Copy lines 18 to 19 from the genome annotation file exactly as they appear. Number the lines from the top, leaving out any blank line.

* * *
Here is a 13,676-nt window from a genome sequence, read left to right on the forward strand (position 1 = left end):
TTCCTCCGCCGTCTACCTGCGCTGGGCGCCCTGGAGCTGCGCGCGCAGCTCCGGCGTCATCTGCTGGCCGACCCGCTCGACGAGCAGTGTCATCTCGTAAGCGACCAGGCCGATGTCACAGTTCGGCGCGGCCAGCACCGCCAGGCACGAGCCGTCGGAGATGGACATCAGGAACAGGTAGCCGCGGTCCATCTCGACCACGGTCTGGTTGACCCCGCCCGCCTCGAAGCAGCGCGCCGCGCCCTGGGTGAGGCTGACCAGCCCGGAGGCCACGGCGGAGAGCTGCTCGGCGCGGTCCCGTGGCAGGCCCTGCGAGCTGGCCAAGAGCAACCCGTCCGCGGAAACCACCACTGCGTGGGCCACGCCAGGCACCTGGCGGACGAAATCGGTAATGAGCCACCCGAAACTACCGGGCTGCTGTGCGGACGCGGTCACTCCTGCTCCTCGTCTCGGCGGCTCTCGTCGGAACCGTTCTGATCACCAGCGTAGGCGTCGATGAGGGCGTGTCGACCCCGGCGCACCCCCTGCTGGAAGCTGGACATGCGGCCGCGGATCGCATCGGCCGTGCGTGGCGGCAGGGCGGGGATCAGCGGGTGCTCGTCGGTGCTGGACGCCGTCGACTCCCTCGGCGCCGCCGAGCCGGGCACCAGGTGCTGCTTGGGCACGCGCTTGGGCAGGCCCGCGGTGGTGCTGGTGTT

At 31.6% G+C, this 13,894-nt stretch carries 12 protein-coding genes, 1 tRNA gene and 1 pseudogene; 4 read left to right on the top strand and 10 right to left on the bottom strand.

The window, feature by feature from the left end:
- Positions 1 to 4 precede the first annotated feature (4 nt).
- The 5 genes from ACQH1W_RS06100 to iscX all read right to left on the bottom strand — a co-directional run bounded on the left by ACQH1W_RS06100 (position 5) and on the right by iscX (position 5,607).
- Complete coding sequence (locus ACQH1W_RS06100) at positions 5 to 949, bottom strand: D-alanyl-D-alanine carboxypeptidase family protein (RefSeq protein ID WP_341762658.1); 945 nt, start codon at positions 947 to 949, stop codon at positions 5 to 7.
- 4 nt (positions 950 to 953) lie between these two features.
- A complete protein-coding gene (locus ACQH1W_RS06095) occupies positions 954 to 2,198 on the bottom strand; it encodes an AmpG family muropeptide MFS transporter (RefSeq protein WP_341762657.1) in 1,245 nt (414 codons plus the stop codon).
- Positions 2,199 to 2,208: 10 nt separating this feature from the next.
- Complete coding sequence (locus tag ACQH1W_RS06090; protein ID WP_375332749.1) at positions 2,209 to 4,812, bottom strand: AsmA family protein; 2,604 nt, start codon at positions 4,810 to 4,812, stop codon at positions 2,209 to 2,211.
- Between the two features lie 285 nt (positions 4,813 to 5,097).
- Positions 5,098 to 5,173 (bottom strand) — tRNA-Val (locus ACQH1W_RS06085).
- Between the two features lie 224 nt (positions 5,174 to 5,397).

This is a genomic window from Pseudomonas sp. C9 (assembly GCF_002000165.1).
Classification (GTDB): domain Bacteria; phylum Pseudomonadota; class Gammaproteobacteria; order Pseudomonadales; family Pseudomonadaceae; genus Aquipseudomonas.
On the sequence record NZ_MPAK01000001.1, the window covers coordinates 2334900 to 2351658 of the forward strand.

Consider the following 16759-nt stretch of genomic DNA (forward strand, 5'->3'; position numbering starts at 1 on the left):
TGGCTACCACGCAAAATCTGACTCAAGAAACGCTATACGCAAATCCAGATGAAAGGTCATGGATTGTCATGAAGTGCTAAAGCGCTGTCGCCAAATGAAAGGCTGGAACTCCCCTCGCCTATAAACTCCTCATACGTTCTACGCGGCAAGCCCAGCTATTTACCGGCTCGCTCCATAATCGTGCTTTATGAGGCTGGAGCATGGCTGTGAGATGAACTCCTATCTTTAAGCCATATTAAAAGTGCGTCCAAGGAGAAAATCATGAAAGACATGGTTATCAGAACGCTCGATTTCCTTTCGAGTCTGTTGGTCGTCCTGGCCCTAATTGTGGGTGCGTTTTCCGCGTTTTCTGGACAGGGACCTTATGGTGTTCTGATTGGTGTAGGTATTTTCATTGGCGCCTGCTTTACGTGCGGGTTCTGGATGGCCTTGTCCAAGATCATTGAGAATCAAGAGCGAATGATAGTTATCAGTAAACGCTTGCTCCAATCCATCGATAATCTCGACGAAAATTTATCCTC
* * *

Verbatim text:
Consider the following 16759-nt stretch of genomic DNA (forward strand, 5'->3'; position numbering starts at 1 on the left):
TGGCTACCACGCAAAATCTGACTCAAGAAACGCTATACGCAAATCCAGATGAAAGGTCATGGATTGTCATGAAGTGCTAAAGCGCTGTCGCCAAATGAAAGGCTGGAACTCCCCTCGCCTATAAACTCCTCATACGTTCTACGCGGCAAGCCCAGCTATTTACCGGCTCGCTCCATAATCGTGCTTTATGAGGCTGGAGCATGGCTGTGAGATGAACTCCTATCTTTAAGCCATATTAAAAGTGCGTCCAAGGAGAAAATCATGAAAGACATGGTTATCAGAACGCTCGATTTCCTTTCGAGTCTGTTGGTCGTCCTGGCCCTAATTGTGGGTGCGTTTTCCGCGTTTTCTGGACAGGGACCTTATGGTGTTCTGATTGGTGTAGGTATTTTCATTGGCGCCTGCTTTACGTGCGGGTTCTGGATGGCCTTGTCCAAGATCATTGAGAATCAAGAGCGAATGATAGTTATCAGTAAACGCTTGCTCCAATCCATCGATAATCTCGACGAAAATTTATCCTC